As the weather in New York City grows colder, my mind wanders back to Bali. This past summer, I lived in a house with my friend Glenn, who has a wonderful cook everyone calls Madé Geg (Madé means second-born and Geg, short for jegeg, meaning "pretty," signifies an unmarried woman). The soul of Madé's cooking is her spice paste, called bumbu. And like most Balinese cooks, the most imporant part of her pantry is a basket containing the ingredients to make bumbu, including an array of spices and aromatic rhizomes.
Most spice pastes start with red shallots, garlic, chili, candlenuts, fresh turmeric, ginger, fermented shrimp paste, and a redolent white root called kencur in Indonesian or cekuh in Balinese (“c” is always pronounced “ch”). Cekuh seems to be similar to lesser galangal, although I’ve also heard it referred to poetically as the "root of the resurrection lily." Occasionally, a bumbu will also include lemongrass, coriander, cumin, salam leaves, cloves and black pepper, as well as several things for which I have found no English equivalent. To crush the spices, Madé uses a large mortar and pestle, roughly hewn from black volcanic rock.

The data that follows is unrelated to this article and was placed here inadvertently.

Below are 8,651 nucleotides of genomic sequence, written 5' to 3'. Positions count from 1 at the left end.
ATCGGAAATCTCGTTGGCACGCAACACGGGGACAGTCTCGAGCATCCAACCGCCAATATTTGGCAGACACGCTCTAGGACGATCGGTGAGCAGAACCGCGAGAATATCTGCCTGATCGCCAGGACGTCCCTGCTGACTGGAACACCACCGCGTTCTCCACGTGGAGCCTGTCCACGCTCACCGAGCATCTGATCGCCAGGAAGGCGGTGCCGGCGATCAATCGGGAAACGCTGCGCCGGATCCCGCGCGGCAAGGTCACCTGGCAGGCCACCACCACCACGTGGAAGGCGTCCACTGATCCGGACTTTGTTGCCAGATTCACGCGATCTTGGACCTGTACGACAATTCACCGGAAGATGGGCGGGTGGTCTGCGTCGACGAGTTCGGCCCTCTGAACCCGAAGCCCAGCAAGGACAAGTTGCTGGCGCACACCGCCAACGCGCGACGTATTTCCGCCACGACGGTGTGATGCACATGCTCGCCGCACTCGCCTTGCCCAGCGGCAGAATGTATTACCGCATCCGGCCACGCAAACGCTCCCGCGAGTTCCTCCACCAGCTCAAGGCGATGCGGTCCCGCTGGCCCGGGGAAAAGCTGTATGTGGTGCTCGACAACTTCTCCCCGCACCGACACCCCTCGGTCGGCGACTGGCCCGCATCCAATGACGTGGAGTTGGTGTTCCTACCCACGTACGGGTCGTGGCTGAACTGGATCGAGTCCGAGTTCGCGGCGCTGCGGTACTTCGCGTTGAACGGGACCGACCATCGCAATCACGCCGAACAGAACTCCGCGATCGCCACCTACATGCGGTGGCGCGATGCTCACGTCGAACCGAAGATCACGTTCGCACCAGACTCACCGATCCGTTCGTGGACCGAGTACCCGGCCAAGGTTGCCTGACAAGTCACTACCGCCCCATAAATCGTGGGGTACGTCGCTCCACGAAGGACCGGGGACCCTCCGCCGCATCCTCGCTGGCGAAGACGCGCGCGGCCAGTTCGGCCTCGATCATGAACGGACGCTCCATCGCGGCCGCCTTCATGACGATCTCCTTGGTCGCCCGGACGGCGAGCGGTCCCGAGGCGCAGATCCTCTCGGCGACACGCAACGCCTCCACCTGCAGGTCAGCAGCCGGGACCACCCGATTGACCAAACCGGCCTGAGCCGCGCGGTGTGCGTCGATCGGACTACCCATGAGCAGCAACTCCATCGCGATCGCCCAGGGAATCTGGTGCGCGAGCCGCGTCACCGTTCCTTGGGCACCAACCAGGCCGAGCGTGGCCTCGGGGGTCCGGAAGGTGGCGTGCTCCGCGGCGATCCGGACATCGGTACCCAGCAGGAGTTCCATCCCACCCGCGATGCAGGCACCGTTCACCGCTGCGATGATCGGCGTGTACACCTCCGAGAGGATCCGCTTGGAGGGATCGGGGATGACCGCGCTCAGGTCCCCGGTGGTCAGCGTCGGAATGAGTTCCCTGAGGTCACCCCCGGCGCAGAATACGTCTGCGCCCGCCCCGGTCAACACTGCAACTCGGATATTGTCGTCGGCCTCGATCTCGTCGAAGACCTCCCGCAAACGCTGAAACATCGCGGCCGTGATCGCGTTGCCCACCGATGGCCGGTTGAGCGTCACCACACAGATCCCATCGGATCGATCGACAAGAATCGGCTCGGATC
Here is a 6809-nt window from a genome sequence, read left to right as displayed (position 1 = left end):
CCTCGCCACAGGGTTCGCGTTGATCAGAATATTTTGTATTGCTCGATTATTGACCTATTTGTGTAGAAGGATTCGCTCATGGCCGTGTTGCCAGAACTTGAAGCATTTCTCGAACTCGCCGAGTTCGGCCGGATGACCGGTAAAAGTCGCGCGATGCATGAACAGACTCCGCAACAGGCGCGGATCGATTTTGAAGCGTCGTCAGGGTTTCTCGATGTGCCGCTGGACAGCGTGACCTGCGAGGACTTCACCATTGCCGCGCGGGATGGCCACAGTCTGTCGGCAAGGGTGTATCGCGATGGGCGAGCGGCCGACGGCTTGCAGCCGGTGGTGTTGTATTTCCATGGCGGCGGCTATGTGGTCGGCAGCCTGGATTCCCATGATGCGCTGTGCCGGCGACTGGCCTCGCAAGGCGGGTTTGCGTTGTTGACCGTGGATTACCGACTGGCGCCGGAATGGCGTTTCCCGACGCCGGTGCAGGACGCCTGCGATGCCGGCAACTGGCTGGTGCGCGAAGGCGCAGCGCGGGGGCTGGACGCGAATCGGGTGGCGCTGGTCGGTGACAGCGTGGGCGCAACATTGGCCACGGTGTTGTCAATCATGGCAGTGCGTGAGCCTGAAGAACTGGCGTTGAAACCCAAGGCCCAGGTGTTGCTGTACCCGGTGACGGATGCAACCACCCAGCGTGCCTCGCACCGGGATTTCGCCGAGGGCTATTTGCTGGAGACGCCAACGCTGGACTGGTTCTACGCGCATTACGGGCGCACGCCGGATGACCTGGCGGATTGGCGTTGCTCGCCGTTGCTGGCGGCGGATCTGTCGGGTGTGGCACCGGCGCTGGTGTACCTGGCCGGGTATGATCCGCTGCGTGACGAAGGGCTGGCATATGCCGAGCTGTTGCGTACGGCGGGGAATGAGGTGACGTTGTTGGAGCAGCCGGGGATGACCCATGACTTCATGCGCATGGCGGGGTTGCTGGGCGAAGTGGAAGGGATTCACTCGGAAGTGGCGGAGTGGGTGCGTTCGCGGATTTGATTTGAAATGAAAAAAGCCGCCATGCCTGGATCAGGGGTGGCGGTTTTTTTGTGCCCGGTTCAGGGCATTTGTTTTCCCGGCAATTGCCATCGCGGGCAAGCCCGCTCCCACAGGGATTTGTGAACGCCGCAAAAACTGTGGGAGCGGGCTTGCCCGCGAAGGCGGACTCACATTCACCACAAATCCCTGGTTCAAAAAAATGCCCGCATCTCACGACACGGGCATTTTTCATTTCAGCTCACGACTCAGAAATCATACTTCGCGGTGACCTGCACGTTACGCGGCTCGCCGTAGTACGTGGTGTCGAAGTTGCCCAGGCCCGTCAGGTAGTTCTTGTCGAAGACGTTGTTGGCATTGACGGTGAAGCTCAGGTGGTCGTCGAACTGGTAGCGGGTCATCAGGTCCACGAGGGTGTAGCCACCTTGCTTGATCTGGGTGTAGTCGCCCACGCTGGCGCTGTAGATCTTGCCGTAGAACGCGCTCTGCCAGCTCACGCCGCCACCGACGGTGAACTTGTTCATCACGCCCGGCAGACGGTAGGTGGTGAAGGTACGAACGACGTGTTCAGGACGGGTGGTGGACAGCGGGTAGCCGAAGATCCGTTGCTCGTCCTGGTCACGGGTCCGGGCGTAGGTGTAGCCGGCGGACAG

Here is a dish Madé made for me, called sayur urab, which is a stir fry featuring spinach and long beans mixed with shredded coconut and lots of bumbu.
Jaen pesan, Geg! ("Very tasty, Miss!")